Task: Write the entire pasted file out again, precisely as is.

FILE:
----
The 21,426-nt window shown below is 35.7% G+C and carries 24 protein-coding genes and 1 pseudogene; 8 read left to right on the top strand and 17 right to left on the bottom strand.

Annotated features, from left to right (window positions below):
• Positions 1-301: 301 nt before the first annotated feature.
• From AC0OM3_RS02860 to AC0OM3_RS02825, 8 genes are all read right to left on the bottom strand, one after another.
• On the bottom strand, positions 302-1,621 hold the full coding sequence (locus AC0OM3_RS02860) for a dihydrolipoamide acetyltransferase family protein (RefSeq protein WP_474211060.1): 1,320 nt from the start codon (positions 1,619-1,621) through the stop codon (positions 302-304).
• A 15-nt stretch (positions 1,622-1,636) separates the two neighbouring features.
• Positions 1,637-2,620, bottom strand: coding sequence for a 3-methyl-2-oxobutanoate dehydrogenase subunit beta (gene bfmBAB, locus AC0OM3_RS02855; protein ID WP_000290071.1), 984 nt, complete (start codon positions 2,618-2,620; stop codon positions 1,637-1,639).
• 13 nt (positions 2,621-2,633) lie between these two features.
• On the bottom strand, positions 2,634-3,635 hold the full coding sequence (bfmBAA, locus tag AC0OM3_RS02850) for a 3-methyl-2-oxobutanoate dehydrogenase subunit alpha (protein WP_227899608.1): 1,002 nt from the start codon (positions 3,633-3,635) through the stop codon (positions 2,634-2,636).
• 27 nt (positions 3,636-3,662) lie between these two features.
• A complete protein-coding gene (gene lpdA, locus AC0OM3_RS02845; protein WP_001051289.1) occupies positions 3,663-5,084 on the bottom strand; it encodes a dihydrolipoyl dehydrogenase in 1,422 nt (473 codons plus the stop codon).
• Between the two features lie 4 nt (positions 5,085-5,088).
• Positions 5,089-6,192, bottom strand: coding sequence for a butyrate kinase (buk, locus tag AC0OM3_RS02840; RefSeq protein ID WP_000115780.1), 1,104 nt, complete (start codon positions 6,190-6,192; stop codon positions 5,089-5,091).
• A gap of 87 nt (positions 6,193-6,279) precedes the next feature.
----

The 21,426-nt window shown below is 35.7% G+C and carries 24 protein-coding genes and 1 pseudogene; 8 read left to right on the top strand and 17 right to left on the bottom strand.

Annotated features, from left to right (window positions below):
• Positions 1-301: 301 nt before the first annotated feature.
• From AC0OM3_RS02860 to AC0OM3_RS02825, 8 genes are all read right to left on the bottom strand, one after another.
• On the bottom strand, positions 302-1,621 hold the full coding sequence (locus AC0OM3_RS02860) for a dihydrolipoamide acetyltransferase family protein (RefSeq protein WP_474211060.1): 1,320 nt from the start codon (positions 1,619-1,621) through the stop codon (positions 302-304).
• A 15-nt stretch (positions 1,622-1,636) separates the two neighbouring features.
• Positions 1,637-2,620, bottom strand: coding sequence for a 3-methyl-2-oxobutanoate dehydrogenase subunit beta (gene bfmBAB, locus AC0OM3_RS02855; protein ID WP_000290071.1), 984 nt, complete (start codon positions 2,618-2,620; stop codon positions 1,637-1,639).
• 13 nt (positions 2,621-2,633) lie between these two features.
• On the bottom strand, positions 2,634-3,635 hold the full coding sequence (bfmBAA, locus tag AC0OM3_RS02850) for a 3-methyl-2-oxobutanoate dehydrogenase subunit alpha (protein WP_227899608.1): 1,002 nt from the start codon (positions 3,633-3,635) through the stop codon (positions 2,634-2,636).
• 27 nt (positions 3,636-3,662) lie between these two features.
• A complete protein-coding gene (gene lpdA, locus AC0OM3_RS02845; protein WP_001051289.1) occupies positions 3,663-5,084 on the bottom strand; it encodes a dihydrolipoyl dehydrogenase in 1,422 nt (473 codons plus the stop codon).
• Between the two features lie 4 nt (positions 5,085-5,088).
• Positions 5,089-6,192, bottom strand: coding sequence for a butyrate kinase (buk, locus tag AC0OM3_RS02840; RefSeq protein ID WP_000115780.1), 1,104 nt, complete (start codon positions 6,190-6,192; stop codon positions 5,089-5,091).
• A gap of 87 nt (positions 6,193-6,279) precedes the next feature.